Butterfly Conservation

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Some Butterfly Facts

   Number of species:

                              WORLD.................................18,000 - 20,000

                               SOUTH AMERICA...............................8,000

                               ENGLAND................................................65

                               AUSTRALIA...........................................400

                               SOUTH AUSTRALIA...............................74

            Order:

                            Lepidoptera - having scaled wings.

            Largest:

                        Queen Alexander's Birdwing [PNG] with a wing span of 280 mm is

                        the world's largest butterfly.

                        The largest moth has a wingspan of 360 mm.

            Smallest:

                        Zizula hylax [Africa/Asia/Australia] with a wingspan of as little as

                        6mm, is one of the smallest butterflies.

                        The smallest moth has a 2mm wingspan


                                                                                                    Some Plant Facts

                fruit is in a state of putrefaction, or their mineral needs from ground moisture, most depend on nectar from flowers.

                Plants with small flowers, or with clusters of small flowers, are preferred. Recommended are:

Buddleia                 Alyssum                       Queen Anne's Lace                           Hebe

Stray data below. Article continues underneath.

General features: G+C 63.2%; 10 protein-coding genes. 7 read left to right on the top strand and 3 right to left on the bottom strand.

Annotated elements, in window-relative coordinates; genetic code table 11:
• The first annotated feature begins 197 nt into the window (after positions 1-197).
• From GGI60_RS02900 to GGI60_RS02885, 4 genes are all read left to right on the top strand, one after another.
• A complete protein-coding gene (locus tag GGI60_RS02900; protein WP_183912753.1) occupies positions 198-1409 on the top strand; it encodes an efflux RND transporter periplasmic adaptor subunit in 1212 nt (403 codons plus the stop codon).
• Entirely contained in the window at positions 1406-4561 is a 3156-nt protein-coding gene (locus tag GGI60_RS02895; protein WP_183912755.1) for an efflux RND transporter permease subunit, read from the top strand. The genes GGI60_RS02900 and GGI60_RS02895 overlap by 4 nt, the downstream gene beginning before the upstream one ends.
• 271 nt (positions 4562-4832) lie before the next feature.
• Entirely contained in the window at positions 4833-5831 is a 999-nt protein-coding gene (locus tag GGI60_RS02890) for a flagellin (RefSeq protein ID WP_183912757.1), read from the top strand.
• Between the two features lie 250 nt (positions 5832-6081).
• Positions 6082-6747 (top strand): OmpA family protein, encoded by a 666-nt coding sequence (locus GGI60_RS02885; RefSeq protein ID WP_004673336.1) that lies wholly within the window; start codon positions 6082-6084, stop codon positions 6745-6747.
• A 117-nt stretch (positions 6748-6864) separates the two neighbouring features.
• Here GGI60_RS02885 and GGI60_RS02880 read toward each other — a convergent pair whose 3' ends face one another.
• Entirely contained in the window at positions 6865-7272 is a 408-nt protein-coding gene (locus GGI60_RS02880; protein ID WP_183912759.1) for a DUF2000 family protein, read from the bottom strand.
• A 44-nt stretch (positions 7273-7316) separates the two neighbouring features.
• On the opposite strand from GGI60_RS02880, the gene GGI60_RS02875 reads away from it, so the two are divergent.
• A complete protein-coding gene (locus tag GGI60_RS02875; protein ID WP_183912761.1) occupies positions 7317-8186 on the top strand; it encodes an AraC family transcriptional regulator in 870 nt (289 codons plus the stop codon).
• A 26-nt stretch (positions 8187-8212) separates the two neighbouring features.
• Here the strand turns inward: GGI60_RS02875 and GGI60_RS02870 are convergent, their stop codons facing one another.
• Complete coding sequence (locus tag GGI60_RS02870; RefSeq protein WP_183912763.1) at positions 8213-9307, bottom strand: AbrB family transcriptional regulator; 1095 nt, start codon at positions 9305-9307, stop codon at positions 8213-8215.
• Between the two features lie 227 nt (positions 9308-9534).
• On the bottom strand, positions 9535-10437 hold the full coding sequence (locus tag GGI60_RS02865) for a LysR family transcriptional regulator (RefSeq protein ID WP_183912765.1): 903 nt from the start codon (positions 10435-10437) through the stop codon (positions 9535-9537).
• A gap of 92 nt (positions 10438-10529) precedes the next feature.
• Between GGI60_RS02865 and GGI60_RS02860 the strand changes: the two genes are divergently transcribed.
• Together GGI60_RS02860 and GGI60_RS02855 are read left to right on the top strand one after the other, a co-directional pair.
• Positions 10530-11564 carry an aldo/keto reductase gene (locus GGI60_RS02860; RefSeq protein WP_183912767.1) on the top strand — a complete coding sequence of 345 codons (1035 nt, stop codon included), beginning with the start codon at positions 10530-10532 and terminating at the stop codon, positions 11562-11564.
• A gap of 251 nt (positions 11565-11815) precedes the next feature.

Nicotiana                Scabiosa                       Sedum spectabile                            Thyme

Lantana                  Salvia                            Brachyscome                                   Catmint

                                                      

                                  For a comprehensive list of native nectar plants suitable for South Australia click List1  

                its larval foodplant which is often overlooked by the more popular magazines. Nectar plants are much more 

                colourful and acceptable, and who but the enthusiast would cultivate the stinging nettle, the host plant for one 

                of our more spectacular indigenous species the Admiral? For a listing of larval foodplants relating to our South

                Australian butterflies click List2

                For further and detailed information on South Australian butterflies click here

                   hebe

              lantana

              buddleia

                 

THE COLLECTIVE NOUN

 At the recent Science Show of the South Australian Museum I was asked for the collective noun for a group of butterflies. I was   ignorant so asked our President who is regarded as one of SA's leading gurus in the 'whoa to go' in matters lepidopteran. He had investigated the matter at some time in the past but his memory was lacking. So I had recourse to the internet and after checking out eight pages [there were many more] I came up with the following:

1. Kaleidoscope, swarm, rabble

2. Swarm, rabble

3. Flight, flutter, rabble, swarm

4. Flight, kaleidoscope, rabble, rainbow

5. Swarm, rabble, kaleidoscope, flutter

6. Rainbow, kaleidoscope

7. Swarm

8. Flight, wing

So there you have it although "it" is what you choose with swarm- 5, rabble- 4, kaleidoscope- 4, flight- 3, flutter- 2, rainbow- 2 and wing- 1. 

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